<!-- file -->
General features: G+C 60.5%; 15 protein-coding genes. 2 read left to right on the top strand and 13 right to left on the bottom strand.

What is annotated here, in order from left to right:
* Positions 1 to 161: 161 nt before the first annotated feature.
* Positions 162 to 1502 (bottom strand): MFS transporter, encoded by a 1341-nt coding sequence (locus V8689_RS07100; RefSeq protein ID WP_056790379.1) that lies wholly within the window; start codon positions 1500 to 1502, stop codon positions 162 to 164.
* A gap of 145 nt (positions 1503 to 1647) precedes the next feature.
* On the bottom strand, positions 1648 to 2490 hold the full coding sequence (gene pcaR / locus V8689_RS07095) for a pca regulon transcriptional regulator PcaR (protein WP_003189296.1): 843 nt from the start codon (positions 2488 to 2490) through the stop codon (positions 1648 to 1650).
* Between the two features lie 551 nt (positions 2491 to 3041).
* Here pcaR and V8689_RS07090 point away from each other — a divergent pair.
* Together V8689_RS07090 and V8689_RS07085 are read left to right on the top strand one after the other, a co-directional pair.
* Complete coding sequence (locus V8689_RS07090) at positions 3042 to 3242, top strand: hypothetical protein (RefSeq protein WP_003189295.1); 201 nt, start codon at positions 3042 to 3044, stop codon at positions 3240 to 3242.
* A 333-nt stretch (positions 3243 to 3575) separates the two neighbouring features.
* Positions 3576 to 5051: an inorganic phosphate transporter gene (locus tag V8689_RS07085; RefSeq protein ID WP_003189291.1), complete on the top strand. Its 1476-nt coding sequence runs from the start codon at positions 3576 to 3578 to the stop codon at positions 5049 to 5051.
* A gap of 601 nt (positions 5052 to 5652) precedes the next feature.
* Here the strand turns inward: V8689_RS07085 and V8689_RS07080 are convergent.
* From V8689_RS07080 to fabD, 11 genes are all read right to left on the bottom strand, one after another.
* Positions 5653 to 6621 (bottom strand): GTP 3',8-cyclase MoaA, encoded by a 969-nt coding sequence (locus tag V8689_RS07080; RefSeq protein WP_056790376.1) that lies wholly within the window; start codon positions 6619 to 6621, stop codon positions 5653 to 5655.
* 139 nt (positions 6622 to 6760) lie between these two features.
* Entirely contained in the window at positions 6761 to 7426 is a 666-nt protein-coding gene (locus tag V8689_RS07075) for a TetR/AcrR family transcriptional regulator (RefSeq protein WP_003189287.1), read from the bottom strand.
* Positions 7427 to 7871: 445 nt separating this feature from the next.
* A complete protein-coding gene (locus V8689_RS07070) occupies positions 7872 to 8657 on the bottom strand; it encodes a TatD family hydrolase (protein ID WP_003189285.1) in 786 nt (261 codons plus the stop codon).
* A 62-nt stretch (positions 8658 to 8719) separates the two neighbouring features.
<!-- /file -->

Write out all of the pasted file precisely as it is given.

General features: G+C 60.5%; 15 protein-coding genes. 2 read left to right on the top strand and 13 right to left on the bottom strand.

What is annotated here, in order from left to right:
* Positions 1 to 161: 161 nt before the first annotated feature.
* Positions 162 to 1502 (bottom strand): MFS transporter, encoded by a 1341-nt coding sequence (locus V8689_RS07100; RefSeq protein ID WP_056790379.1) that lies wholly within the window; start codon positions 1500 to 1502, stop codon positions 162 to 164.
* A gap of 145 nt (positions 1503 to 1647) precedes the next feature.
* On the bottom strand, positions 1648 to 2490 hold the full coding sequence (gene pcaR / locus V8689_RS07095) for a pca regulon transcriptional regulator PcaR (protein WP_003189296.1): 843 nt from the start codon (positions 2488 to 2490) through the stop codon (positions 1648 to 1650).
* Between the two features lie 551 nt (positions 2491 to 3041).
* Here pcaR and V8689_RS07090 point away from each other — a divergent pair.
* Together V8689_RS07090 and V8689_RS07085 are read left to right on the top strand one after the other, a co-directional pair.
* Complete coding sequence (locus V8689_RS07090) at positions 3042 to 3242, top strand: hypothetical protein (RefSeq protein WP_003189295.1); 201 nt, start codon at positions 3042 to 3044, stop codon at positions 3240 to 3242.
* A 333-nt stretch (positions 3243 to 3575) separates the two neighbouring features.
* Positions 3576 to 5051: an inorganic phosphate transporter gene (locus tag V8689_RS07085; RefSeq protein ID WP_003189291.1), complete on the top strand. Its 1476-nt coding sequence runs from the start codon at positions 3576 to 3578 to the stop codon at positions 5049 to 5051.
* A gap of 601 nt (positions 5052 to 5652) precedes the next feature.
* Here the strand turns inward: V8689_RS07085 and V8689_RS07080 are convergent.
* From V8689_RS07080 to fabD, 11 genes are all read right to left on the bottom strand, one after another.
* Positions 5653 to 6621 (bottom strand): GTP 3',8-cyclase MoaA, encoded by a 969-nt coding sequence (locus tag V8689_RS07080; RefSeq protein WP_056790376.1) that lies wholly within the window; start codon positions 6619 to 6621, stop codon positions 5653 to 5655.
* 139 nt (positions 6622 to 6760) lie between these two features.
* Entirely contained in the window at positions 6761 to 7426 is a 666-nt protein-coding gene (locus tag V8689_RS07075) for a TetR/AcrR family transcriptional regulator (RefSeq protein WP_003189287.1), read from the bottom strand.
* Positions 7427 to 7871: 445 nt separating this feature from the next.
* A complete protein-coding gene (locus V8689_RS07070) occupies positions 7872 to 8657 on the bottom strand; it encodes a TatD family hydrolase (protein ID WP_003189285.1) in 786 nt (261 codons plus the stop codon).
* A 62-nt stretch (positions 8658 to 8719) separates the two neighbouring features.